If we look at Paul’s account of his visits to Jerusalem in Galatians 1:15-19 and 2:1-10, he uses the expressions ‘after 3 years’ and ‘after 14 years’ to describe the timing of these visits. From his description of the visit in 2:1-10 it appears that this is the Council of Jerusalem, convened to discuss the issue of circumcision (see Acts 15). This is generally dated c.50AD; so subtracting 14 years from this brings us to 36AD. At this point, 2 interpretations are possible: do we treat ‘after 14 years’ as meaning 14 years after the previously-mentioned visit, or as 14 years after his conversion? The latter seems more plausible for 2 reasons. Firstly, a date of 33AD only really works if we adopt the earlier, non-traditional, dating of Jesus’ death at 30AD. But, more importantly, because adding the two times together overlooks the fact that the Jerusalem Council was actually Paul’s third visit to Jerusalem since his conversion (See Acts 9:26-30 and Acts 11:27-30).

      Paul probably doesn’t mention his second visit simply because it is completely irrelevant to the issues he is discussing. It was solely concerned with taking famine relief to Jerusalem; and Acts 12 tells us that it coincided with a time of severe persecution specifically aimed at the apostles. The apostle James was dead; Peter was Herod’s next planned victim and the others were probably in hiding. There is no mention of Paul actually meeting any of them. Even the only mention of Jesus’ brother James (Acts 12:17) suggests that Peter himself could not readily get to meet him.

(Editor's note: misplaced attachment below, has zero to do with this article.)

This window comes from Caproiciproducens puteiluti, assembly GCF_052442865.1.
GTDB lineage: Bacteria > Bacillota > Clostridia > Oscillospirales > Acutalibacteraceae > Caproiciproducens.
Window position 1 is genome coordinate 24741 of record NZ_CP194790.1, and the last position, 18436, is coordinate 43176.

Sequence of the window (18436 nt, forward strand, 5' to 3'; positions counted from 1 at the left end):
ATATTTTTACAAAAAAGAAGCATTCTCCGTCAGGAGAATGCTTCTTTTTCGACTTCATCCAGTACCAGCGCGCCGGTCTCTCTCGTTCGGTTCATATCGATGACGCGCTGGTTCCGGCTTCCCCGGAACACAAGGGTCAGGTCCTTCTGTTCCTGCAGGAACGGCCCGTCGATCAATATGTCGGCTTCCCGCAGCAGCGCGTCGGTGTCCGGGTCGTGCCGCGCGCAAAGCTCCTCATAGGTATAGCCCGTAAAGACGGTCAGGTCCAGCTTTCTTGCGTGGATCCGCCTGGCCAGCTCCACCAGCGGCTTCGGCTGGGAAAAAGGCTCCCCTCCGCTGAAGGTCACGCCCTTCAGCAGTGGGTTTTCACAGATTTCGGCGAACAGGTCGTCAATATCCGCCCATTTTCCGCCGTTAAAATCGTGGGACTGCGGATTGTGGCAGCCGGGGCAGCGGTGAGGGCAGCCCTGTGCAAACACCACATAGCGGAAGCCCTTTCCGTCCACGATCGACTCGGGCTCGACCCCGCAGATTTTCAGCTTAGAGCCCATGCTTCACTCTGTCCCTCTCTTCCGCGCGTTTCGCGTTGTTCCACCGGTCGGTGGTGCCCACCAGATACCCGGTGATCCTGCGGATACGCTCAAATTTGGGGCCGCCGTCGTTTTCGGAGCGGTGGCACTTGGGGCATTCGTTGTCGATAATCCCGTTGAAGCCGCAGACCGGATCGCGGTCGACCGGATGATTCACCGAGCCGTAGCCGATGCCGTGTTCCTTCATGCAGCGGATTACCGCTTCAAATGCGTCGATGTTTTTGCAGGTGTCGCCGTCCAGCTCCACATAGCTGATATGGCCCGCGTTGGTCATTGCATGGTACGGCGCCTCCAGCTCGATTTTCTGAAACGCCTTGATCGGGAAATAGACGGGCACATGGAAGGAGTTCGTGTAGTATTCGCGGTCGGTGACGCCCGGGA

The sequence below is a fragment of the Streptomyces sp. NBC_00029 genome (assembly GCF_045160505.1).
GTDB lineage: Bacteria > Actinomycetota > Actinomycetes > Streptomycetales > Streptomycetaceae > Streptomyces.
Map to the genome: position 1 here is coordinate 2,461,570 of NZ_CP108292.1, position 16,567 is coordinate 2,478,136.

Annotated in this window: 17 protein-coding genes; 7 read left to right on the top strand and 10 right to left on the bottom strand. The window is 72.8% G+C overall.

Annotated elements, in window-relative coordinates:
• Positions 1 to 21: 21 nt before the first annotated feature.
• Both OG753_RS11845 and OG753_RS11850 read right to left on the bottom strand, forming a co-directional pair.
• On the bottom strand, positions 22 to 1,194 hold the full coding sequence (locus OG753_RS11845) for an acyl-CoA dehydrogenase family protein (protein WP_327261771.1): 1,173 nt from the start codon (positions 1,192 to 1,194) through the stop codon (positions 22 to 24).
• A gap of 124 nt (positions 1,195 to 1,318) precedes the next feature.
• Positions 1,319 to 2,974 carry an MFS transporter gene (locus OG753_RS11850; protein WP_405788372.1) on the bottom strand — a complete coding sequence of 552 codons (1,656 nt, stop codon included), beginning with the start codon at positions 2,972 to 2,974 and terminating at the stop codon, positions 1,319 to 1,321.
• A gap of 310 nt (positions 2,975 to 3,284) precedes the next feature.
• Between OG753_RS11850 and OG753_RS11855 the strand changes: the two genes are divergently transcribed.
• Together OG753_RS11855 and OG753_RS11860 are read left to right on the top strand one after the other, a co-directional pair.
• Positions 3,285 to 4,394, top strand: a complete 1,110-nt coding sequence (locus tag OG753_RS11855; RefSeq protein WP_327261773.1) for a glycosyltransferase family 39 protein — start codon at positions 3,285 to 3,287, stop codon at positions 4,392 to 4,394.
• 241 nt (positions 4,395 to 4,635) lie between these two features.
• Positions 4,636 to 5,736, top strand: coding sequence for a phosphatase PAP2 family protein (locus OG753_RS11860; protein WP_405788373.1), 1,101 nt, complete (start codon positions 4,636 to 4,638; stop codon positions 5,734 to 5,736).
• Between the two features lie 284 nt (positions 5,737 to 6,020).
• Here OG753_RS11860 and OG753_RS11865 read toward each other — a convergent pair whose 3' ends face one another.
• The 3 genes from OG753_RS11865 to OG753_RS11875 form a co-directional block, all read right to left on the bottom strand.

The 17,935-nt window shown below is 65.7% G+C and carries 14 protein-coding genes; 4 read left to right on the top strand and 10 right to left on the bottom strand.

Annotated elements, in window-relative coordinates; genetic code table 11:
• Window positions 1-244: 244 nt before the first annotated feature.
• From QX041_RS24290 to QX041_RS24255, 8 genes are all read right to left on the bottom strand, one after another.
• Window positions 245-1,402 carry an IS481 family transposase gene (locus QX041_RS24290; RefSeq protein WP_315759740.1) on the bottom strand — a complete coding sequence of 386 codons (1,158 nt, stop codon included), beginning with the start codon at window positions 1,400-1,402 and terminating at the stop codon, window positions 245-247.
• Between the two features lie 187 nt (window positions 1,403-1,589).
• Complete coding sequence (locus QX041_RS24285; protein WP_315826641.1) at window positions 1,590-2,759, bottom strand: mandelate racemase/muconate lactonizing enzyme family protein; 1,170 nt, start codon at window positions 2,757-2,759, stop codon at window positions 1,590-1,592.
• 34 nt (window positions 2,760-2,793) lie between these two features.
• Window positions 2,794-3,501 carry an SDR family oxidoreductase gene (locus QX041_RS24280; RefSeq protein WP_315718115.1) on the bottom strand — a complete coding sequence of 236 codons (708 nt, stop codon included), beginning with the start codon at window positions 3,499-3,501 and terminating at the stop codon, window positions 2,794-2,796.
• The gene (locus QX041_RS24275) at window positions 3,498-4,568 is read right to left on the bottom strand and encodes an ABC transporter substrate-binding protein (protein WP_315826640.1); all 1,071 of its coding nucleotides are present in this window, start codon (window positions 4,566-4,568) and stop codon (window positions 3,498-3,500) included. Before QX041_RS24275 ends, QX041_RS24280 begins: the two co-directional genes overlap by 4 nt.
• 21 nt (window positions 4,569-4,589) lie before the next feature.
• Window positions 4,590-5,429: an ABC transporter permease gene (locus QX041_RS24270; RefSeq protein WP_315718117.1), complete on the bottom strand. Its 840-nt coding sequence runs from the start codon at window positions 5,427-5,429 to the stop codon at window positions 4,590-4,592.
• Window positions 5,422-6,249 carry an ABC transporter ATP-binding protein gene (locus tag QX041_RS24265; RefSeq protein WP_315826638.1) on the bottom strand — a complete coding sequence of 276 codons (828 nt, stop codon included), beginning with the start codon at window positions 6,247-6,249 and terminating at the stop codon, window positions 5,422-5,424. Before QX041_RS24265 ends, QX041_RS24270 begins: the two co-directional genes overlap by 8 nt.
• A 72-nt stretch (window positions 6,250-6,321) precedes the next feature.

The dating of the Council of Jerusalem isn’t precise (48AD is also often quoted): but it is estimated from two events mentioned in Acts whose dates can be independently confirmed. These are the expulsion of Jews from Rome by Claudius in 50AD (see Acts 18:2) and Gallio’s proconsulship of Achaia in 52-53AD (Acts 18:12). So 34-36AD for Paul’s conversion looks like a reasonable assumption. Consequently, taking the traditional date of 33AD for Jesus’ death, resurrection and ascension, we’re probably looking at an interval of 1-3 years.

  2. With the exception of Paul’s encounter, all these appearance of Jesus were after His resurrection, and before His ascension. And, as for Paul, and his traveling companions, none actually saw Jesus.